- 1971 John Mogensen as "Carsten Levin" Danish - single/ featured on album John (1973)
- 1971 Janis Joplin U.S. number-one single: parent album Pearl
- 1971 & 1972 Jerry Lee Lewis - album The Killer Rocks On/ B-side of "Would You Take Another Chance on Me"
- 1971 Dottie West - album Have You Heard...
- 1971 Grateful Dead - album Skull & Roses, and numerous other live recordings
- 1971 Loretta Lynn - album I Wanna Be Free
- 1971 Lalla Hansson as "Anna & mej" Swedish - album Upp till Ragvaldsträsk scoring a Tio i topp hit.
- 1972 Johnny Cash - album På Österåker
- 1972 Charlie McCoy - album Charlie McCoy
- 1972 Jeannie C. Riley - album Give Myself a Party
- 1973 Waylon Jennings - album Lonesome, On'ry and Mean
- 1973 Chet Atkins - album Alone
- 1973 Thelma Houston - album Thelma Houston
- 1973 Olivia Newton-John - album Let Me Be There
- 1974 Lonnie Donegan - album Lonnie Donegan Meets Leinemann
- 1974 Cornelis Vreeswijk as "Jag och Bosse Lidén" Swedish - album Getinghonung
- 1979 Gianna Nannini as "Io e Bobby McGee" Italian - album California
- 1984 Joan Baez - album Live Europe '83 album: Baez also performed the song with the Boston Pops in 1985.
- 1990 The Highwaymen - Live: American Outlaws
- 1994 Blind Melon records the song in the studio during a session in The Netherlands, appears on their B-sides collection.
- 1994 Melissa Etheridge - album Acoustic
- 1997 Loquillo - album Compañeros de viaje
- 1999 LeAnn Rimes - album LeAnn Rimes
- 1999 Barb Jungr - album Bare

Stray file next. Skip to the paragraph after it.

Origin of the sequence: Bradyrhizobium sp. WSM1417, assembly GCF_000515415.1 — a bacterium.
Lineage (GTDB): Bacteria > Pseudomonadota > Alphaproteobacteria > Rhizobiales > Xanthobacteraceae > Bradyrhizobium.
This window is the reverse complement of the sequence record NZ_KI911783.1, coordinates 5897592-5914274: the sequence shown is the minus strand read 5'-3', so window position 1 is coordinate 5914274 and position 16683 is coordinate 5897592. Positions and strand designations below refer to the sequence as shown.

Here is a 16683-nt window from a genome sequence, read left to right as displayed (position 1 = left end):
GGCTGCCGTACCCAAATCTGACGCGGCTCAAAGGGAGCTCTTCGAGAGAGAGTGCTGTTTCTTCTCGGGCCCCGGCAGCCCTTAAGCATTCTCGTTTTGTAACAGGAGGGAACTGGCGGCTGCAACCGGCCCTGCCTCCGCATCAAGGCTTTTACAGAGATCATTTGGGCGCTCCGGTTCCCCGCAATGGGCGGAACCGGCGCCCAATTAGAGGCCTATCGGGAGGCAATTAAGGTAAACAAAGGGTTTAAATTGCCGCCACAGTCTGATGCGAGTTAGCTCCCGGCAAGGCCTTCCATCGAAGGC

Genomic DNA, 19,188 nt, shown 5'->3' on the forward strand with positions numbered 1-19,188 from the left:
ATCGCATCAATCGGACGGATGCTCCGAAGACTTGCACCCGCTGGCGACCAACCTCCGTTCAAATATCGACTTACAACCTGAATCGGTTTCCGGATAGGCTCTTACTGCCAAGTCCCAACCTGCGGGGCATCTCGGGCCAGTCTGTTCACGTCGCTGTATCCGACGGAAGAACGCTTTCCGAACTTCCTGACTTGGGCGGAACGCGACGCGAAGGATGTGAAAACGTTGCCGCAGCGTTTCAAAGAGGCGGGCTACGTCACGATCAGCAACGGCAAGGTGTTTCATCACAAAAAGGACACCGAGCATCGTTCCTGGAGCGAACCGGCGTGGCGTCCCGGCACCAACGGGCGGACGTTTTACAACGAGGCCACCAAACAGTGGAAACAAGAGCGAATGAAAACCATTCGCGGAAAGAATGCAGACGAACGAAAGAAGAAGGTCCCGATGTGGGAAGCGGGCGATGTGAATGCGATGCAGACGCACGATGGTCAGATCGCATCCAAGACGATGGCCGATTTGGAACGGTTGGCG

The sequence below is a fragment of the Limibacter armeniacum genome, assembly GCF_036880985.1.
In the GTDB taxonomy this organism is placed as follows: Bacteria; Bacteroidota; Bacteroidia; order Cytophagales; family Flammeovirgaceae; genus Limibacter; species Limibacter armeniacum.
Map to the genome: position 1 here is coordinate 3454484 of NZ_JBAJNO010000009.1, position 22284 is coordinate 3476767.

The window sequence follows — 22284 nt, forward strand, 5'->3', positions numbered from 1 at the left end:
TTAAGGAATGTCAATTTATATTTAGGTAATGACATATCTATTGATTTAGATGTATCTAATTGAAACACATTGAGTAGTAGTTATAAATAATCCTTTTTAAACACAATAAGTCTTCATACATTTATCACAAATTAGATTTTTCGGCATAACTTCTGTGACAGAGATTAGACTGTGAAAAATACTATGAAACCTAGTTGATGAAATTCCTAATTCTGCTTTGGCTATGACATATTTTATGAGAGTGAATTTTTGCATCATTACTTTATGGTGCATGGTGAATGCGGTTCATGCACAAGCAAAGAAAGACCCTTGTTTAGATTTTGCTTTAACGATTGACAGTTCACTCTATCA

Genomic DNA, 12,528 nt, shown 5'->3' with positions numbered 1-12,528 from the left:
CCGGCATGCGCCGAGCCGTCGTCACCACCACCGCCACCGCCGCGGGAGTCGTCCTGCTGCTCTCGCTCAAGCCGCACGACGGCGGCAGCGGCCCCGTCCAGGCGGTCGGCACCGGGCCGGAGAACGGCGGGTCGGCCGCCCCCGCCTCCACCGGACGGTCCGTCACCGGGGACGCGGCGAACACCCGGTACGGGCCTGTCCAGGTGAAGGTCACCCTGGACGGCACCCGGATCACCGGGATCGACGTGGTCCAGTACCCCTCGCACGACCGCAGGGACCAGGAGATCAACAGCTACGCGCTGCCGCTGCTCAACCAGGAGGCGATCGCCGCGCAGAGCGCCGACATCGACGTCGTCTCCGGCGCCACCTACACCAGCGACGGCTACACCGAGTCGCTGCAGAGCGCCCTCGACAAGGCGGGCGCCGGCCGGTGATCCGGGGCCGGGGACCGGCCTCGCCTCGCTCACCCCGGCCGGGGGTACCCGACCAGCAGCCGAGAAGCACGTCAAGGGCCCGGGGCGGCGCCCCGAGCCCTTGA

- 2002 Anne Murray - album Country Croonin'
- 2002 Jennifer Love Hewitt - album Bare Naked
- 2002 Waterloo & Robinson as "Ich und BobbyMcGee" German - album Marianne
- 2003 Jerry Jeff Walker - album Too Old To Change
- 2004 Pink - album Live in Europe
- 2005 Dolly Parton - album Those Were The Days
- 2005 Arlo Guthrie - album Live In Sydney
- 2006 Dale Ann Bradley - album Catch Tomorrow
- 2007 Angela Kalule on the soundtrack of The Last King of Scotland
- 2007 Caroline af Ugglas - album Joplin på Svenska
- 2008 Amanda Strydom - album kerse teen die donker
- 2010 Crystal Bowersox on American Idol iTunes release of studio version from Top 11 week, and Final 2 week, of season 9
- 2016 Matt Doyle - album Uncontrolled
- Other artists
- Lydia Hutchinson (June 22, 2013). "Kris Kristofferson's "Me and Bobby McGee"".
- "Me And Bobby McGee by Janis Joplin Songfacts". Songfacts.com. June 6, 1968. Retrieved October 2, 2016.
- Whitburn, Joel, Joel Whitburn’s Top Country Songs: 1944-2005, Billboard, Record Research Inc., Menomonee Falls, Wisconsin 2005 p. 252
- Hawke, Ethan (April 16, 2009). "The Last Outlaw Poet". Rolling Stone (1076): 57. Archived from the original on April 10, 2009. Retrieved April 10, 2009.
- Canada, Library and Archives (July 17, 2013). "Image : RPM Weekly". Bac-lac.gc.ca. Retrieved October 2, 2016.
- "flavour of new zealand - search listener". Flavourofnz.co.nz. Retrieved October 2, 2016.
- Joel Whitburn's Top Pop Singles 1955-1990 - ISBN 0-89820-089-X
- "Archived copy". Archived from the original on June 24, 2016. Retrieved June 4, 2016.CS1 maint: Archived copy as title (link)
- "Australian Chart Book". Austchartbook.com.au. Archived from the original on March 5, 2016. Retrieved October 2, 2016.
- "Top 100 Hits of 1971/Top 100 Songs of 1971". Musicoutfitters.com. Retrieved October 2, 2016.
- "Archived copy". Archived from the original on June 26, 2015. Retrieved May 30, 2016.CS1 maint: Archived copy as title (link)
- "Lalla Hansson - Anna & Mej (Vinyl)". Discogs.com. Retrieved October 2, 2016.
- "Upp till Ragvaldsträsk! | Svensk mediedatabas". SMDB.kb.se. Retrieved October 2, 2016.
- "John Doe — Me and Bobby McGee". Last.fm. Retrieved October 2, 2016.
- New Yorker cartoon quoting the song
- A SecondHandSongs list of selected artists who covered "Me and Bobby McGee"
- Lyrics of this song at MetroLyrics
- FILM:ACOUSTIC - Kris Kristofferson performs "Me and Bobby McGee" and relates La Strada by The Modern School of Film at ArcLight Presents...
- The Epic Story Behind Janis Joplin’s “Me and Bobby McGee” at History by Day